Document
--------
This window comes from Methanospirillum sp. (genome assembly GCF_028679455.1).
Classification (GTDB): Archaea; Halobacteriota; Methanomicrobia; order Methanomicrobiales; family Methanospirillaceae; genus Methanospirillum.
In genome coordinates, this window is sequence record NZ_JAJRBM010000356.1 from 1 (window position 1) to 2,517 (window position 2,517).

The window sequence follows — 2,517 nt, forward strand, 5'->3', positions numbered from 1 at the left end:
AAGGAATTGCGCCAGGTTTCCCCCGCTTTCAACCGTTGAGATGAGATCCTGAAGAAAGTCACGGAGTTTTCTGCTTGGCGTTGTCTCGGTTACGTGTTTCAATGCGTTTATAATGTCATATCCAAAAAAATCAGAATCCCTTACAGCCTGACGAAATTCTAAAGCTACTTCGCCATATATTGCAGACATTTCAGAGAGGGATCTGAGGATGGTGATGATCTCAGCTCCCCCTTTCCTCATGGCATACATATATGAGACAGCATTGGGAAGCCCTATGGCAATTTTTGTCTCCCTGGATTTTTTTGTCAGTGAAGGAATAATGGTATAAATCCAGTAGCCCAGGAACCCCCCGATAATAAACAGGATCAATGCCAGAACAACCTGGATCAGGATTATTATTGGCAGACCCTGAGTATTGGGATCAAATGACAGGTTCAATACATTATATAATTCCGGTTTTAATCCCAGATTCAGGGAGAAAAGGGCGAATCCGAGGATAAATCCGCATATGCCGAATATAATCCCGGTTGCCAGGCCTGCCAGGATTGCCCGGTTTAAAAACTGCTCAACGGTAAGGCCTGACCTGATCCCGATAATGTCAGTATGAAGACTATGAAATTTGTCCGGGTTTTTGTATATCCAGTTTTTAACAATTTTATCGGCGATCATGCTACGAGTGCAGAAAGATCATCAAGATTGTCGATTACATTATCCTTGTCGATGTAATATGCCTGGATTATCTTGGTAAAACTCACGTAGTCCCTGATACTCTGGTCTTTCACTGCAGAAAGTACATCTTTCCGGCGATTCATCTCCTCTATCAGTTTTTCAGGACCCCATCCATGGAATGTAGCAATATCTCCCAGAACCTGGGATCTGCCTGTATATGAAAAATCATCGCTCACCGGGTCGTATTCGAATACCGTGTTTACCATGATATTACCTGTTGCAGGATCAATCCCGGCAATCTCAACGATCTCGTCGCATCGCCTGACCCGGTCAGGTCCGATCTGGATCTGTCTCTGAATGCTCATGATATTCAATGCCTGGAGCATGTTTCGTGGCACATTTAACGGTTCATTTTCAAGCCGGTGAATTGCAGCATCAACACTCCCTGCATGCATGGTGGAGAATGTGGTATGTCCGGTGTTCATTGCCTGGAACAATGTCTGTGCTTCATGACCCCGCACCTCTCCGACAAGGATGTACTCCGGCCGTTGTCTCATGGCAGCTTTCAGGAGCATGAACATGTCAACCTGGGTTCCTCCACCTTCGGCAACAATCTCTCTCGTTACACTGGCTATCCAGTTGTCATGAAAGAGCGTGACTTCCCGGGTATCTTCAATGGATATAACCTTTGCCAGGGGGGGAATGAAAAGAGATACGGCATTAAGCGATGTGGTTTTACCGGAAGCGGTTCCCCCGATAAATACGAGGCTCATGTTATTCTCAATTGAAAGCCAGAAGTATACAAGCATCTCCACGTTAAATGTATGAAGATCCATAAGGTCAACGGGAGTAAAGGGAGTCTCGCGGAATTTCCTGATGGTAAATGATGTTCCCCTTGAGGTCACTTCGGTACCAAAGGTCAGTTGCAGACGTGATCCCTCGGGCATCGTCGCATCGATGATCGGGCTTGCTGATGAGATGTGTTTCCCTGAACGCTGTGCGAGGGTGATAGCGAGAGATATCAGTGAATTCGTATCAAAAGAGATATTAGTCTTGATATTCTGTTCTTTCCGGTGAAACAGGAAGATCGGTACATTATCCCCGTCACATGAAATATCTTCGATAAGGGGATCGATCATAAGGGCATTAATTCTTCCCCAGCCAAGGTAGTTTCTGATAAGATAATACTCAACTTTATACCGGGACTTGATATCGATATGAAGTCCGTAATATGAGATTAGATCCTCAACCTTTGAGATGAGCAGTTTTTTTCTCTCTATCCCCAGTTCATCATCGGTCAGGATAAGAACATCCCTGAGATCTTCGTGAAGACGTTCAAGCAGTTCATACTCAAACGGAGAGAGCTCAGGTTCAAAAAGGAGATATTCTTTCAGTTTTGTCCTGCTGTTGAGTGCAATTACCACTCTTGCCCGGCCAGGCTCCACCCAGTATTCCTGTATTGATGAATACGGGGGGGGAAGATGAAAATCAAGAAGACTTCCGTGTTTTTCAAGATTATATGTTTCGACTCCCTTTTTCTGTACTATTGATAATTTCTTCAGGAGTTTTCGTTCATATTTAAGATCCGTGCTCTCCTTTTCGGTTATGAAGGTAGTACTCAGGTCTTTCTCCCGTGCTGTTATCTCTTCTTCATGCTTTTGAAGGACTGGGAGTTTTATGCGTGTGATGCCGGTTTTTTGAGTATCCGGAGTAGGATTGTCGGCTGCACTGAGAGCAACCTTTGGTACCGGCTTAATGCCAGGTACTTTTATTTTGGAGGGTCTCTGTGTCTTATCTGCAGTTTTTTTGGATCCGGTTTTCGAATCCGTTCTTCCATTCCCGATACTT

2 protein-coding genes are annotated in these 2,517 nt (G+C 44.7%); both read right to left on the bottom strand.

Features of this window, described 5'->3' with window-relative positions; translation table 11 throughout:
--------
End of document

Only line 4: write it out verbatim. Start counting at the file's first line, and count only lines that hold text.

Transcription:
The window sequence follows — 2,517 nt, forward strand, 5'->3', positions numbered from 1 at the left end: